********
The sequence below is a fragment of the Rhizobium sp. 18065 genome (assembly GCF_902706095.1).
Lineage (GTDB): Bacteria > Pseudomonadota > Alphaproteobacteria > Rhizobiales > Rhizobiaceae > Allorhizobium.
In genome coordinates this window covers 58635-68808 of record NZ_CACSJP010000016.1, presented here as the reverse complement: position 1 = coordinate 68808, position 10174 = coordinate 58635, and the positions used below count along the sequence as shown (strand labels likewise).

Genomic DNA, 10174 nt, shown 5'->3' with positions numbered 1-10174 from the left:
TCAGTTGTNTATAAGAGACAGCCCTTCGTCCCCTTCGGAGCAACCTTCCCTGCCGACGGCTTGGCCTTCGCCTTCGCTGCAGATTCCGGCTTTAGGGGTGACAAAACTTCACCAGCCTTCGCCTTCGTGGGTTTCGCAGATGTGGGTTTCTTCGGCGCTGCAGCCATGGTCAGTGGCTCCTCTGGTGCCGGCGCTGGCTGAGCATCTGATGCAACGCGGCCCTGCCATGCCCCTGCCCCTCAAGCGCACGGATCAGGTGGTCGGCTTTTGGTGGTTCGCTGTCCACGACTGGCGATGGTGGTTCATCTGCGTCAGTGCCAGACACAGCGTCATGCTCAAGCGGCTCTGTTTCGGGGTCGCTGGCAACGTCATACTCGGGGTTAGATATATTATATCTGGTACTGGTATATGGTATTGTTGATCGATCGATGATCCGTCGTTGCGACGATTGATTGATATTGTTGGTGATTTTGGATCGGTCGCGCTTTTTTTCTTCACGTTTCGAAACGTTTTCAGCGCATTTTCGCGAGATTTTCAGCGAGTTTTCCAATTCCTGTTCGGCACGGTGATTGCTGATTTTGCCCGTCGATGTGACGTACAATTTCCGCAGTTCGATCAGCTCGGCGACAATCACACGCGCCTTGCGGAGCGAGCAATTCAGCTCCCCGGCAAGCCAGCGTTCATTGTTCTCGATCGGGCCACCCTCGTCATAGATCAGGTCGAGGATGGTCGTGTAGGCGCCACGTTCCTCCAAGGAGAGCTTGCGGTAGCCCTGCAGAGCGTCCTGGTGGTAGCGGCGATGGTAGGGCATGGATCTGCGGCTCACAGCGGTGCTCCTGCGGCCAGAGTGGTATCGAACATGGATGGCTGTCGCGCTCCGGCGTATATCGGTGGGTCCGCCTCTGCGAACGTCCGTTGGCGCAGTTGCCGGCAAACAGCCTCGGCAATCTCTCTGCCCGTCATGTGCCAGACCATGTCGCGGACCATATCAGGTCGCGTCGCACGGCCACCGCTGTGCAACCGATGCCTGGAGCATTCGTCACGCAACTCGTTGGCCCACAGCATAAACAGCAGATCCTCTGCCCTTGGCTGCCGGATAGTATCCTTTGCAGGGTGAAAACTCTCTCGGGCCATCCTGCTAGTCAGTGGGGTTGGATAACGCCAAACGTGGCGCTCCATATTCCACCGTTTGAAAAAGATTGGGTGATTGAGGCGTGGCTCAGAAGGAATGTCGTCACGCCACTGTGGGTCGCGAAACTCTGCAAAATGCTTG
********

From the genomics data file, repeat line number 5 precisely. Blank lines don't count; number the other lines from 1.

TCAGTTGTNTATAAGAGACAGCCCTTCGTCCCCTTCGGAGCAACCTTCCCTGCCGACGGCTTGGCCTTCGCCTTCGCTGCAGATTCCGGCTTTAGGGGTGACAAAACTTCACCAGCCTTCGCCTTCGTGGGTTTCGCAGATGTGGGTTTCTTCGGCGCTGCAGCCATGGTCAGTGGCTCCTCTGGTGCCGGCGCTGGCTGAGCATCTGATGCAACGCGGCCCTGCCATGCCCCTGCCCCTCAAGCGCACGGATCAGGTGGTCGGCTTTTGGTGGTTCGCTGTCCACGACTGGCGATGGTGGTTCATCTGCGTCAGTGCCAGACACAGCGTCATGCTCAAGCGGCTCTGTTTCGGGGTCGCTGGCAACGTCATACTCGGGGTTAGATATATTATATCTGGTACTGGTATATGGTATTGTTGATCGATCGATGATCCGTCGTTGCGACGATTGATTGATATTGTTGGTGATTTTGGATCGGTCGCGCTTTTTTTCTTCACGTTTCGAAACGTTTTCAGCGCATTTTCGCGAGATTTTCAGCGAGTTTTCCAATTCCTGTTCGGCACGGTGATTGCTGATTTTGCCCGTCGATGTGACGTACAATTTCCGCAGTTCGATCAGCTCGGCGACAATCACACGCGCCTTGCGGAGCGAGCAATTCAGCTCCCCGGCAAGCCAGCGTTCATTGTTCTCGATCGGGCCACCCTCGTCATAGATCAGGTCGAGGATGGTCGTGTAGGCGCCACGTTCCTCCAAGGAGAGCTTGCGGTAGCCCTGCAGAGCGTCCTGGTGGTAGCGGCGATGGTAGGGCATGGATCTGCGGCTCACAGCGGTGCTCCTGCGGCCAGAGTGGTATCGAACATGGATGGCTGTCGCGCTCCGGCGTATATCGGTGGGTCCGCCTCTGCGAACGTCCGTTGGCGCAGTTGCCGGCAAACAGCCTCGGCAATCTCTCTGCCCGTCATGTGCCAGACCATGTCGCGGACCATATCAGGTCGCGTCGCACGGCCACCGCTGTGCAACCGATGCCTGGAGCATTCGTCACGCAACTCGTTGGCCCACAGCATAAACAGCAGATCCTCTGCCCTTGGCTGCCGGATAGTATCCTTTGCAGGGTGAAAACTCTCTCGGGCCATCCTGCTAGTCAGTGGGGTTGGATAACGCCAAACGTGGCGCTCCATATTCCACCGTTTGAAAAAGATTGGGTGATTGAGGCGTGGCTCAGAAGGAATGTCGTCACGCCACTGTGGGTCGCGAAACTCTGCAAAATGCTTG